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Healthcare projects in northern California require specialized knowledge to navigate regulation, technological advancements, and project execution during construction administration. The key stakeholders in the success of traditional design-bid-build project delivery are the owner, architect, and contractor. These project team members must navigate the healthcare project process, which provides a series of regulation challenges. As practitioners of the Architecture-Engineering-Construction (AEC) industry, we are responsible for responding to these challenges through our professional lenses. Our previous insights and biases provide both opportunities for pitfalls and triumphs. The scope of the re-cladding project at John Muir Medical Center included replacing the existing exterior cladding, fenestration, and repairing the existing non-structural spandrel light gauged steel framing. The case study will focus on three parts: identifying the scope of the project exterior facade repair, understanding the framework between each project team members, and providing insights into how to improve the project process for the benefit of future projects. The owner, architect, and contractor will provide examples of the triumphs and failures during the process resulting from the project delivery method. The goal of this paper is to explore how the project team can elevate our profession by providing creative solutions to the contractual and regulation challenges discovered while working on healthcare projects.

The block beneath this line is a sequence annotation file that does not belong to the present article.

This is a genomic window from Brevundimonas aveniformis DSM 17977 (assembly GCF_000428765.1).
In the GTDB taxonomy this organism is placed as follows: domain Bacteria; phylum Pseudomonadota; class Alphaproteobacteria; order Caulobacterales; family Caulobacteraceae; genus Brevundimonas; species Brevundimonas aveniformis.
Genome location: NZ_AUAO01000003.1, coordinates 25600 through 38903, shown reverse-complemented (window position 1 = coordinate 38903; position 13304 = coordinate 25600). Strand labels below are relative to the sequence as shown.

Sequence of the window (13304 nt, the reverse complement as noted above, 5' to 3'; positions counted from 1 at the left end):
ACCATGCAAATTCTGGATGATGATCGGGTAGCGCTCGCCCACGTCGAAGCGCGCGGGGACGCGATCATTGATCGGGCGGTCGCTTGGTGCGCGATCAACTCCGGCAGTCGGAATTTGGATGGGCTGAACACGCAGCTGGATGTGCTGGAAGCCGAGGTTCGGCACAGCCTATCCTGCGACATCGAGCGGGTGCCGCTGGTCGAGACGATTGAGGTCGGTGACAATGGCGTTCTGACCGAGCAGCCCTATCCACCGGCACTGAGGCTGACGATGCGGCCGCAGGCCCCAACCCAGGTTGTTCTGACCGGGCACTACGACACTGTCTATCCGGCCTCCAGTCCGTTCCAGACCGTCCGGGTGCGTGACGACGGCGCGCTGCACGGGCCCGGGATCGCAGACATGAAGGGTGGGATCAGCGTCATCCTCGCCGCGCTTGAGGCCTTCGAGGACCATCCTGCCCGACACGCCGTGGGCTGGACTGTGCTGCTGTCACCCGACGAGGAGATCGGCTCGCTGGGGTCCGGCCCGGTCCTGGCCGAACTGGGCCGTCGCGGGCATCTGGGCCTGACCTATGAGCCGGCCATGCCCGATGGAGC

Scope of the project
John Muir Medical Center is a 554-licensed bed hospital with a Level II Trauma Center located in Walnut Creek, California. The project site is composed of a
Regulation and Administrative Code
The authority with jurisdiction over plan review approval for hospital buildings is the Office of Statewide Health Planning and Development (OSHPD). Building code regulation in California is
Project Delivery – Design-Bid-Build
This project implemented the Design-Bid-Build project delivery method. This is the traditional project delivery method that most owners, architects, and contractors are familiar with. This project delivery
In conclusion, the traditional contractual relationships between the owner, architect, and general contractor are established in our work processes. By editing our processes to better understand how to bridge the
The authors would like to thank their office leadership for their support.
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